Laura recounts a sense of isolation, “Deciding to come out was a difficult choice. I knew more or less, that I’d be alone day-to-day. I broke off my relationship of eight years because there was no future for it and I didn’t really have any friends and no family close by. I commuted to work five days a week and so I often felt anxious because I knew I didn’t pass, and it meant facing the looks and trying unsuccessfully to not hear people’s hurtful remarks.”

There is often a very real fear of violence and she pointed out, “You always hear stories of LGBT individuals being exiled by their family, or beaten to death and I often wondered if that would become my story.”

Laura didn’t encounter these barriers, though GLAAD did name 2016 the deadliest year for the community in the United States. It is difficult to understand hate crimes committed or identified in Canada because hate crime data will only now reflect violence against Trans, non-binary and gender diverse folks. With no historic data to reflect community safety up to this point, an entire group of this country’s people most vulnerable to violence were erased from the very data that would help make it safer.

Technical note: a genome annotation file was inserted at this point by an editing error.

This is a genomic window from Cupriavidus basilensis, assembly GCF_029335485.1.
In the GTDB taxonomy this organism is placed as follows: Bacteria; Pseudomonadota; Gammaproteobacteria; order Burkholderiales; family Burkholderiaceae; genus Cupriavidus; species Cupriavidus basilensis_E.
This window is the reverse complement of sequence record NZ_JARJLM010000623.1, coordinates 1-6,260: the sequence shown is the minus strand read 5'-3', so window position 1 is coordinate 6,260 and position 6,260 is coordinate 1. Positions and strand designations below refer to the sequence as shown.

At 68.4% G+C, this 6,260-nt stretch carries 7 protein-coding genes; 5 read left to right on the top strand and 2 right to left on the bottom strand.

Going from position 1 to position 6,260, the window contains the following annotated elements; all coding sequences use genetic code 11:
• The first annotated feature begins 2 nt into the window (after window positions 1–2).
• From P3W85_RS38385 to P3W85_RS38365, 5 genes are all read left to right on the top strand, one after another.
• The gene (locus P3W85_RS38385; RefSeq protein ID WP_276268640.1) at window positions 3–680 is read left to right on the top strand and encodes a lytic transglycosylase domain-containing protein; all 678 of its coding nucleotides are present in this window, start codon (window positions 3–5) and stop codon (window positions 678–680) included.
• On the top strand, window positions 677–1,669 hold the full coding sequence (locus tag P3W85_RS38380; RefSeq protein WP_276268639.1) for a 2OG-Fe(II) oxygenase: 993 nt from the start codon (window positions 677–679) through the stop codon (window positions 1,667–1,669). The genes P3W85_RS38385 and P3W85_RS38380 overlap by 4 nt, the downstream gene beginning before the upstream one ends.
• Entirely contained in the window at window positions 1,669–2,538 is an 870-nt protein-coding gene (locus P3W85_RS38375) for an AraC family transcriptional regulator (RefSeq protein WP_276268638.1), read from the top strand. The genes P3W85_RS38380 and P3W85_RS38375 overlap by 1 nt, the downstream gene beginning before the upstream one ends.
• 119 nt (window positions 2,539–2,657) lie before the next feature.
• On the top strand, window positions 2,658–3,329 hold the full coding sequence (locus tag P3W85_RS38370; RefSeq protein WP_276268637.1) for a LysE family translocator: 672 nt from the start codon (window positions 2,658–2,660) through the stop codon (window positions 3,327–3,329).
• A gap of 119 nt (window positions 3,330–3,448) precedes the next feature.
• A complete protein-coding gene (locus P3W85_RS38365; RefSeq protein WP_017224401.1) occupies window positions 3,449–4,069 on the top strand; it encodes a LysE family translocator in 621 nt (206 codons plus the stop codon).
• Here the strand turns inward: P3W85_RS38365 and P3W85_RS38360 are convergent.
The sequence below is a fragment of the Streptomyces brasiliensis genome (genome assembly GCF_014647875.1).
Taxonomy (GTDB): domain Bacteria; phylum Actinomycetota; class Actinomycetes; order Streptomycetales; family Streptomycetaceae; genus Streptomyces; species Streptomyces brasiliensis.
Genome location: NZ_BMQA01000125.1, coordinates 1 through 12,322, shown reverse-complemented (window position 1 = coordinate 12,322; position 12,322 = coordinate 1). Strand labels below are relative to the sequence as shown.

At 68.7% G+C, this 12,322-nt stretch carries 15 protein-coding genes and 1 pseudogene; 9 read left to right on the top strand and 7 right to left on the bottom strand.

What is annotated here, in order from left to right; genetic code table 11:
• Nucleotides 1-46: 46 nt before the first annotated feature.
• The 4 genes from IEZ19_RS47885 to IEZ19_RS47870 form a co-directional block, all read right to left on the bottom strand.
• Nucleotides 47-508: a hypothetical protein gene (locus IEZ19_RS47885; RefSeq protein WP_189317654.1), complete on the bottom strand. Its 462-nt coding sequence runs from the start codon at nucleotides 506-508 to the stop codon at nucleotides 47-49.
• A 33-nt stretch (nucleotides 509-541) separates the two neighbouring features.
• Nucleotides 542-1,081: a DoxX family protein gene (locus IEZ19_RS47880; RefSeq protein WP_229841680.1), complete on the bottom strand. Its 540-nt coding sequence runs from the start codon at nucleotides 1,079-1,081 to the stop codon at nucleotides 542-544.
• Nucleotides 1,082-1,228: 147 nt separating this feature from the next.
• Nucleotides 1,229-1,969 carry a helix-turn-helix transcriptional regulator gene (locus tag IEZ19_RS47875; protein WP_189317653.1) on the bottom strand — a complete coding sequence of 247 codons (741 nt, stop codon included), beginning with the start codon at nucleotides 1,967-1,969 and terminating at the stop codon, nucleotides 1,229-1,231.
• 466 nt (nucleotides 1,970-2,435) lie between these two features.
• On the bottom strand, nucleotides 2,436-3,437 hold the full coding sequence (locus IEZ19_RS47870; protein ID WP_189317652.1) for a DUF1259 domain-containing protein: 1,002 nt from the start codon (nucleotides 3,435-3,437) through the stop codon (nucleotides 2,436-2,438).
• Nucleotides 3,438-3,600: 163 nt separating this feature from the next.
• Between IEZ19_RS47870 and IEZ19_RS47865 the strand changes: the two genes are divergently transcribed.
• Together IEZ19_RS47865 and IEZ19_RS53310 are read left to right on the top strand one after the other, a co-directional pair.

Looking Ahead

“What I’m hoping for is that youth and adults today will not feel discriminated against, that employers and schools will teach inclusion, that more businesses and leaders will be educated because of this bill. I hope too that this will improve the lives of Trans people of all kinds and that things like the unemployment and suicide rates go down,” Lily said, noting the sense of hope the bill gave her.

Laura had words of wisdom for Trans, non-binary and gender diverse folks in Peel, “You’ve got to follow your heart. Listen to your inner voice. Don’t let the fear of what’s out there stop you from being you. There’s nothing harder than living life in denial of who you really are. It can be scary at first, but it’s also a very liberating process. You get out there and do you.”

“What I can any person who is struggling with transitioning or accepting gender identity or expression is that they should reach out. There are various groups available on Facebook such as Toronto Trans Alliance, Trans Beauty Network and others where they can find support and information, and retain anonymity if they wish,” said Sherry, offering further resources for residents.

Activist Susan Gapka, who was instrumental in the many years of trying to pass bills like C-16 and in Ottawa the day it passed summed it up that, “Whereas, 20 years ago we could barely get three people to a protest for Trans rights, each time we met, introduced legislation, received positive media coverage, we have grown, evolved and achieved political agency. Today Trans, non-binary family members, supporters and allies feel the outcome of our labour and achieve social inclusion into Canadian society. We have become persons, protected persons, loved persons and equitable persons.”

There is still a long road ahead, but Bill C-16 represents important conversations, respect and renewed human rights recognition for Trans, non-binary and gender diverse Peel residents.

The Peel HIV/AIDS Network was contacted but declined to comment on the importance of Bill C-16 for Peel residents.